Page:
The surgical treatment of osteomyelitis and discitis of the spine often represents a challenging clinical entity for a multitude of reasons, including progression of infection despite debridement, development of spinal deformity and instability, bony destruction, and seeding of hardware. Despite advancement in spinal hardware and implantation techniques, these aforementioned challenges not uncommonly result in treatment failure, especially in instances of heavy disease burden with enough bony endplate destruction as to not allow support of a modern titanium cage implant. While antibiotic-infused polymethylmethacrylate (aPMMA) has been used in orthopedic surgery in joints of the extremities, its use has not been extensively described in the spine literature. Herein, the authors describe for the first time a series of patients treated with a novel surgical technique for the treatment of spinal osteomyelitis and discitis using aPMMA strut grafts with posterior segmental fusion.
Over the course of 3 years, all patients with spinal osteomyelitis and discitis at a single institution were identified and included in the retrospective cohort if they were surgically treated with spinal fusion and implantation of an aPMMA strut graft at the nidus of infection. Basic demographics, surgical techniques, levels treated, complications, and return to the operating room for removal of the aPMMA strut graft and placement of a traditional cage were examined. The surgical technique consisted of performing a discectomy and/or corpectomy at the level of osteomyelitis and discitis followed by placement of aPMMA impregnated with vancomycin and/or tobramycin into the cavity. Depending on the patient’s condition during follow-up and other deciding clinical and radiographic factors, the patient may return to the operating room nonurgently for removal of the PMMA spacer and implantation of a permanent cage with allograft to ultimately promote fusion.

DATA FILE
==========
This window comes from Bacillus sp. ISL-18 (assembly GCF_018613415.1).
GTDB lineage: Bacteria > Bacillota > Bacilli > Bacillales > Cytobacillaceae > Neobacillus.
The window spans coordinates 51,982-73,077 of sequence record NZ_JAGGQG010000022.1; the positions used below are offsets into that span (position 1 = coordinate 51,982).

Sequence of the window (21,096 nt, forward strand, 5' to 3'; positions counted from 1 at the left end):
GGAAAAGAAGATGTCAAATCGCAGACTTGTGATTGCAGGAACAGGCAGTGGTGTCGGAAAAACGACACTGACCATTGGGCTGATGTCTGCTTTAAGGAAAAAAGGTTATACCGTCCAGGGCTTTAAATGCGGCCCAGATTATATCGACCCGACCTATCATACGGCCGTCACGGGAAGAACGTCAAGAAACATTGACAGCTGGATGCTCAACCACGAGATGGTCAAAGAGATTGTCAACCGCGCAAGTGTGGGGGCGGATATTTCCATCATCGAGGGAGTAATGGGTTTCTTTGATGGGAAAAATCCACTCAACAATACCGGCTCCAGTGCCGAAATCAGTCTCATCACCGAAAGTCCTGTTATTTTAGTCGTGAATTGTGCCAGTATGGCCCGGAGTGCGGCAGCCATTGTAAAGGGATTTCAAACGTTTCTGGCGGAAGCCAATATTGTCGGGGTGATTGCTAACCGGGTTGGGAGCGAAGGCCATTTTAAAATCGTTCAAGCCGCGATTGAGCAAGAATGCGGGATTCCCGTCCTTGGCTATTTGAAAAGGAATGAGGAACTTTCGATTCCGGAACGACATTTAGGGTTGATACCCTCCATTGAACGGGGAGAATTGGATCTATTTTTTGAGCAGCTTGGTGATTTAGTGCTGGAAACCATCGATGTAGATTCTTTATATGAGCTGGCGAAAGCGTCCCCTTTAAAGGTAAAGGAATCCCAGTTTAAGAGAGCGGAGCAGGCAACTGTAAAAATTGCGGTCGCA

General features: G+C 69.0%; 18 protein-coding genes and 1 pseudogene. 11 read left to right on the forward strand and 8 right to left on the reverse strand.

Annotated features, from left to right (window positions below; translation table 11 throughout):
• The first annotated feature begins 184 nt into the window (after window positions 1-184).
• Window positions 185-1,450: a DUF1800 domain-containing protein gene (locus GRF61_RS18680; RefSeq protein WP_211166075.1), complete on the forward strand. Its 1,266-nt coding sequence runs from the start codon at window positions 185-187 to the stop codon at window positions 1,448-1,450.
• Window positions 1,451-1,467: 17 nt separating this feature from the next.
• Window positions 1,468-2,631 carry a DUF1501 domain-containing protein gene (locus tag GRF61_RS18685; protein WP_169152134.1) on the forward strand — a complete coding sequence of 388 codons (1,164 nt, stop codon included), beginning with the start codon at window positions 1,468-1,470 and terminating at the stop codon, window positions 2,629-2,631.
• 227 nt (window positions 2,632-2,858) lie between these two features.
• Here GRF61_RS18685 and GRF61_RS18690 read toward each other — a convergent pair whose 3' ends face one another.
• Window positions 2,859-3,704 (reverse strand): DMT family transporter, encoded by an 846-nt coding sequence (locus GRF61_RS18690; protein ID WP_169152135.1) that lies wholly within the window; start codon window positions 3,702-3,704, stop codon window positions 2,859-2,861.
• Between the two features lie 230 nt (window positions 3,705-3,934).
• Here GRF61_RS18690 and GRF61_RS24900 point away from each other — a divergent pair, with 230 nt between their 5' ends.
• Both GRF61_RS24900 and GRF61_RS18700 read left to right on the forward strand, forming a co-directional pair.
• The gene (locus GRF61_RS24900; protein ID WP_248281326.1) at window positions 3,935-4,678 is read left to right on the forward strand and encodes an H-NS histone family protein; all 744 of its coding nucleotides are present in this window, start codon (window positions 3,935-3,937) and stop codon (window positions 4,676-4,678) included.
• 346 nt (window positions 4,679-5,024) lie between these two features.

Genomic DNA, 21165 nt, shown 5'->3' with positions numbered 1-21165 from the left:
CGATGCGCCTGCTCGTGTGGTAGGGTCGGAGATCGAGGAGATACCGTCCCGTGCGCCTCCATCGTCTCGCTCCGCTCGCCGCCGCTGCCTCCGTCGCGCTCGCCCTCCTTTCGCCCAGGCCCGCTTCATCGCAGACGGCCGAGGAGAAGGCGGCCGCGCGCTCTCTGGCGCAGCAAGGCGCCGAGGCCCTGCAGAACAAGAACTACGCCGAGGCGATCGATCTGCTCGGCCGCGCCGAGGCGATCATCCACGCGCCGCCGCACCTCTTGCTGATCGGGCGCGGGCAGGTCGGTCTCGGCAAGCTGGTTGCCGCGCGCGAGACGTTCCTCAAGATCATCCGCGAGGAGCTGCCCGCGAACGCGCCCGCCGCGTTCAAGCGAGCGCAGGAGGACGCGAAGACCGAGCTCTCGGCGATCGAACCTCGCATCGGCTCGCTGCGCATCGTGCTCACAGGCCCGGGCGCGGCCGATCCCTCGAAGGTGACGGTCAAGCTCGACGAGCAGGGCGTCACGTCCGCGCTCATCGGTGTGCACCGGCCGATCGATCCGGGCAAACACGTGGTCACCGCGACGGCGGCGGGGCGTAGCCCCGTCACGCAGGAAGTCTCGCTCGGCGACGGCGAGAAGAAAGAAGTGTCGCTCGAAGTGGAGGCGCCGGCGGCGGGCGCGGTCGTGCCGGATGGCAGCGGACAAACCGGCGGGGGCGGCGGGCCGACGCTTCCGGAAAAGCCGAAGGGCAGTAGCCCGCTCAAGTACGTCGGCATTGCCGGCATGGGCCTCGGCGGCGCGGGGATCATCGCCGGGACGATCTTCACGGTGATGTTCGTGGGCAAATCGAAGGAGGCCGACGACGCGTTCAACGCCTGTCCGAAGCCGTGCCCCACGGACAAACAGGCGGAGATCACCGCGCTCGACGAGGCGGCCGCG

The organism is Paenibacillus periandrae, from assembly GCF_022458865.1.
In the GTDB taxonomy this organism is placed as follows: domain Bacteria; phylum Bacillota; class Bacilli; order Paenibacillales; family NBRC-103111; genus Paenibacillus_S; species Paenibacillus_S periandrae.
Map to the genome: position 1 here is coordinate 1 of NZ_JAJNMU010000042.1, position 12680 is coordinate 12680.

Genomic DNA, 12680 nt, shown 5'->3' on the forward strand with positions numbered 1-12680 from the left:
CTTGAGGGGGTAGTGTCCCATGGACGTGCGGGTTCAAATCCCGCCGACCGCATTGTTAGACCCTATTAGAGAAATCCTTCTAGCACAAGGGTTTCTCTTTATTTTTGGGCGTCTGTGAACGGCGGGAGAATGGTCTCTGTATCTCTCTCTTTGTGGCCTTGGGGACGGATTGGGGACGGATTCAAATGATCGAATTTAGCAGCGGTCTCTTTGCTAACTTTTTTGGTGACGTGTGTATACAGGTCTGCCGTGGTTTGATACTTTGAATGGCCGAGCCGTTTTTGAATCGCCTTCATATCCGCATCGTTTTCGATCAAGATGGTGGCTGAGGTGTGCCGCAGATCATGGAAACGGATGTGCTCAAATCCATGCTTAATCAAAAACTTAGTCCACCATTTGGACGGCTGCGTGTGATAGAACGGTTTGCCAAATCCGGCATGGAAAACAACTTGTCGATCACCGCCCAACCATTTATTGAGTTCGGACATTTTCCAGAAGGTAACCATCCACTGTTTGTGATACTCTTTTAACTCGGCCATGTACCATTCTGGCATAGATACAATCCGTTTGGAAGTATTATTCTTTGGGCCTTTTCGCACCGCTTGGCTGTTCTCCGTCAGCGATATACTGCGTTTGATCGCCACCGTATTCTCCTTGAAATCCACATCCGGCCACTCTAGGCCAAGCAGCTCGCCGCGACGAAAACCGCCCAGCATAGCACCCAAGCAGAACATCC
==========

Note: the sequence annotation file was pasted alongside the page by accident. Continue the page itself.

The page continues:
Fifteen patients were identified who were treated with an aPMMA strut graft for spinal osteomyelitis and discitis. Of these, 9 patients returned to the operating room for aPMMA strut graft removal and insertion of a cage with allograft at an average of 19 weeks following the index procedure. The most common infections were methicillin-sensitive Staphylococcus aureus (n = 6) and methicillin-resistant S. aureus (n = 5). There were 13 lumbosacral infections and 1 each of cervical and thoracic infection. Eleven patients were cured of their infection, while 2 had recurrence of their infection; 2 patients were lost to follow-up. Three patients required unplanned return trips to the operating room, two of which were for wound complications, with the third being for recurrent infection.
In cases of severe infection with considerable bony destruction, insertion of an aPMMA strut graft is a novel technique that should be considered in order to provide strong anterior-column support while directly delivering antibiotics to the infection bed. While the active infection is being treated medically, this structural aPMMA support bridges the time it takes for the patient to be converted from a catabolic to an anabolic state, when it is ultimately safe to perform a definitive, curative fusion surgery.